Spectroscopy and Photochemistry of Nickel(II), Palladium(II), and Platinum(II) β-Diketonates

Frederick D Lewis*, Alan M. Miller, Gwen D. Salvi

*Corresponding author for this work

Research output: Contribution to journalArticlepeer-review

68 Scopus citations

Abstract

The spectroscopy and photochemistry of several group 10(11) β-diketonates have been investigated. The spectral shifts observed upon replacing the methyl groups of the acetylacetonate ligand with phenyl groups have been correlated with the changes in frontier orbital energies and the allowed electronic transitions calculated using the semiempirical INDO/S-SCF-CI (ZINDO) algorithm. All of the group 10(11) β-diketonates undergo inefficient decomposition upon 254 nm irradiation in ethanol or dichloromethane solution to produce free metal and β-diketone. Photoisomerization of cis- and trans-platinum(II) benzoylacetonate is more efficient than photodecomposition. Irradiation of the platinum β-diketonates in the presence of hydrosilanes or olefins results in the formation of primary products which revert to starting material in the dark and can be converted to free metal and β-diketone by continued irradiation or heating. Reaction with added hydrosilane effectively inhibits photoisomerization. Both the efficiency of intermediate formation and its dark stability are dependent upon the structure of the hydrosilane or olefin and the β-diketonate ligand. A mechanism is proposed in which one-bond cleavage results in the formation of a short-lived three-coordinate intermediate which can recombine with retention or inversion of configuration, react with solvent to form unstable intermediates, or react with added hydrosilanes or olefins to form primary photoproducts of variable stability. Possible structures for the primary photoproducts are discussed.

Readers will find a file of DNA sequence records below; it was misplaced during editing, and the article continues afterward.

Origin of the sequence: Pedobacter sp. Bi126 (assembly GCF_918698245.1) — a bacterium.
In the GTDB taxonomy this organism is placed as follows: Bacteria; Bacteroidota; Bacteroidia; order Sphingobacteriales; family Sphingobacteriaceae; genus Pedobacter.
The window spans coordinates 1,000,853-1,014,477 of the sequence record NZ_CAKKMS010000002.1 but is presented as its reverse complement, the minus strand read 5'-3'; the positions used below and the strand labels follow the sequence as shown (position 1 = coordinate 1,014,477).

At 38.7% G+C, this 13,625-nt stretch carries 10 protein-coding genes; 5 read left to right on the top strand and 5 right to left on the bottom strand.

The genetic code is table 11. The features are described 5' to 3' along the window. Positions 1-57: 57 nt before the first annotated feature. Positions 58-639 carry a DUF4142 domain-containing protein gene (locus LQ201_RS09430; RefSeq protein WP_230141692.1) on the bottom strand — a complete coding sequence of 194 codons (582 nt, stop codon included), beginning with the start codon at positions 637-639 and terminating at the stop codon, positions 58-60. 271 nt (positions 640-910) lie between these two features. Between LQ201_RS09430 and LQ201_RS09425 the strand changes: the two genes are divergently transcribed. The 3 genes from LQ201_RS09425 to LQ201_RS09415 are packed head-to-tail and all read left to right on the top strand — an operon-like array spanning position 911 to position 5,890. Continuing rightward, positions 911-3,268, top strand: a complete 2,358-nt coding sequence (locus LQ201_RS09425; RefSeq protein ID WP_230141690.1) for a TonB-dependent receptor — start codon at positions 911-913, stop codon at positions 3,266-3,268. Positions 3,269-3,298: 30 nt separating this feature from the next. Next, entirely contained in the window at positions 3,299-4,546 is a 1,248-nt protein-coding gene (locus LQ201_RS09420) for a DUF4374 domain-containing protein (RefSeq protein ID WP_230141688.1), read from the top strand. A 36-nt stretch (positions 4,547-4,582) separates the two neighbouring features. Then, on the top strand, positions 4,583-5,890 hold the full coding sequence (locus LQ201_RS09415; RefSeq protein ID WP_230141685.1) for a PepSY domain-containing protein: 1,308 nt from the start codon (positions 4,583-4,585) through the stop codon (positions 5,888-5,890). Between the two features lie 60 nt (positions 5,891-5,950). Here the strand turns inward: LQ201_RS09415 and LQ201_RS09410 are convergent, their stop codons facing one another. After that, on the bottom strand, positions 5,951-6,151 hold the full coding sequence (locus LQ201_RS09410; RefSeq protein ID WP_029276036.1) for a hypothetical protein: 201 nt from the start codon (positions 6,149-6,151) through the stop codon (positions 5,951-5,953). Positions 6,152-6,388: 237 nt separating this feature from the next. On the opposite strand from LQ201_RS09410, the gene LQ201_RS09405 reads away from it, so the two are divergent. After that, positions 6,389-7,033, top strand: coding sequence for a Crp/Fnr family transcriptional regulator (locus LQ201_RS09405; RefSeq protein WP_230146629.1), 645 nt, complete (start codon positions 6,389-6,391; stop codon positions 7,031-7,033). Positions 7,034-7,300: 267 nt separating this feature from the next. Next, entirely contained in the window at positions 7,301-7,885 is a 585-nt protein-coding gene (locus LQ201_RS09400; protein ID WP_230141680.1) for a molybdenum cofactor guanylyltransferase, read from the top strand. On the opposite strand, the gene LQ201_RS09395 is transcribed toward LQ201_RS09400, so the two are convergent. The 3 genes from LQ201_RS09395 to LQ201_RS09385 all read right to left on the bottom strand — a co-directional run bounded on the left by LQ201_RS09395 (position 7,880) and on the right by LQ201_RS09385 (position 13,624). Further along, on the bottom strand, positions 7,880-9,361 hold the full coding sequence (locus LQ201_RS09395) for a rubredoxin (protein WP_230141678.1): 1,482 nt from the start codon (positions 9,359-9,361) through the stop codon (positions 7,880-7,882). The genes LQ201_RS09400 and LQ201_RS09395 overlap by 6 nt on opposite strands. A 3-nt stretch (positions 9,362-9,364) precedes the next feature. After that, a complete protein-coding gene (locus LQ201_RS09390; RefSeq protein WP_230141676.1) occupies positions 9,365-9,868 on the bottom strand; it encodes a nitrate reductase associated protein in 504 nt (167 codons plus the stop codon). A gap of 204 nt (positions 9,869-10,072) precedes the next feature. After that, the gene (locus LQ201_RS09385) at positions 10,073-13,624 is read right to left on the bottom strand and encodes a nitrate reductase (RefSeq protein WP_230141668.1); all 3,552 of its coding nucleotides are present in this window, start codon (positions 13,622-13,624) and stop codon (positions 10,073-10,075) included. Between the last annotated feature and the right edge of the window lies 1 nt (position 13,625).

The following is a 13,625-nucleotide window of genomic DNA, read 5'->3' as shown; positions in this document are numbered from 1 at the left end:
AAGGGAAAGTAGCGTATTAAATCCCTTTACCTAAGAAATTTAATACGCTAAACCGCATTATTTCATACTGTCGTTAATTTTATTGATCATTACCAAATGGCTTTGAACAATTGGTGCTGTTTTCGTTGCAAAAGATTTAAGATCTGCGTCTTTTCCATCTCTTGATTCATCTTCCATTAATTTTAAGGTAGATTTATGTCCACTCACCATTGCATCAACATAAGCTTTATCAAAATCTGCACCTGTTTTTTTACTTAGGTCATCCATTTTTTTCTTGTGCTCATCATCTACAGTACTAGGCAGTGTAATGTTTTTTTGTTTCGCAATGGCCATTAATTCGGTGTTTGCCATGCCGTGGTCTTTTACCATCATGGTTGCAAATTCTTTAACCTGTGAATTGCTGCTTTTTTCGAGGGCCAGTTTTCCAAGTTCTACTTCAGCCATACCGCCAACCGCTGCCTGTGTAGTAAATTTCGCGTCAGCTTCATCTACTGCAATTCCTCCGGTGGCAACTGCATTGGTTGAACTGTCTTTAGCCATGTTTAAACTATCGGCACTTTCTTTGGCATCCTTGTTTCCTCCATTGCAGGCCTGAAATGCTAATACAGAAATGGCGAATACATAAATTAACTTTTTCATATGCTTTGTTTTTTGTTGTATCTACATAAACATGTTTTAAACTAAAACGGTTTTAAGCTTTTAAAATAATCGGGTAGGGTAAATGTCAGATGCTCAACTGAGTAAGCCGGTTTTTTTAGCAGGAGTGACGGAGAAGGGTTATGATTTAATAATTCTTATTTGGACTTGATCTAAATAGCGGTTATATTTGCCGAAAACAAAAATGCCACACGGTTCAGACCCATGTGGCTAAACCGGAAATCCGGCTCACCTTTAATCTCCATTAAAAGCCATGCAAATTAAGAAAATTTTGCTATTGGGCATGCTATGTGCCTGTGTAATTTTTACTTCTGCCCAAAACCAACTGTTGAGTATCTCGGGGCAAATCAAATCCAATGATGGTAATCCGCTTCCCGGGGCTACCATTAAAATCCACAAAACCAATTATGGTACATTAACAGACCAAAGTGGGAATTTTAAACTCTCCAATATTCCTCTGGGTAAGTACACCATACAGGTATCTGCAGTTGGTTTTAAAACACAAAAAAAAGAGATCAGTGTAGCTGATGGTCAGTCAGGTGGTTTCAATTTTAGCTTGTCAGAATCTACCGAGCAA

Original languageEnglish (US)
Pages (from-to)3173-3181
Number of pages9
JournalInorganic chemistry
Volume34
Issue number12
DOIs
StatePublished - Jun 1 1995

ASJC Scopus subject areas

  • Physical and Theoretical Chemistry
  • Inorganic Chemistry

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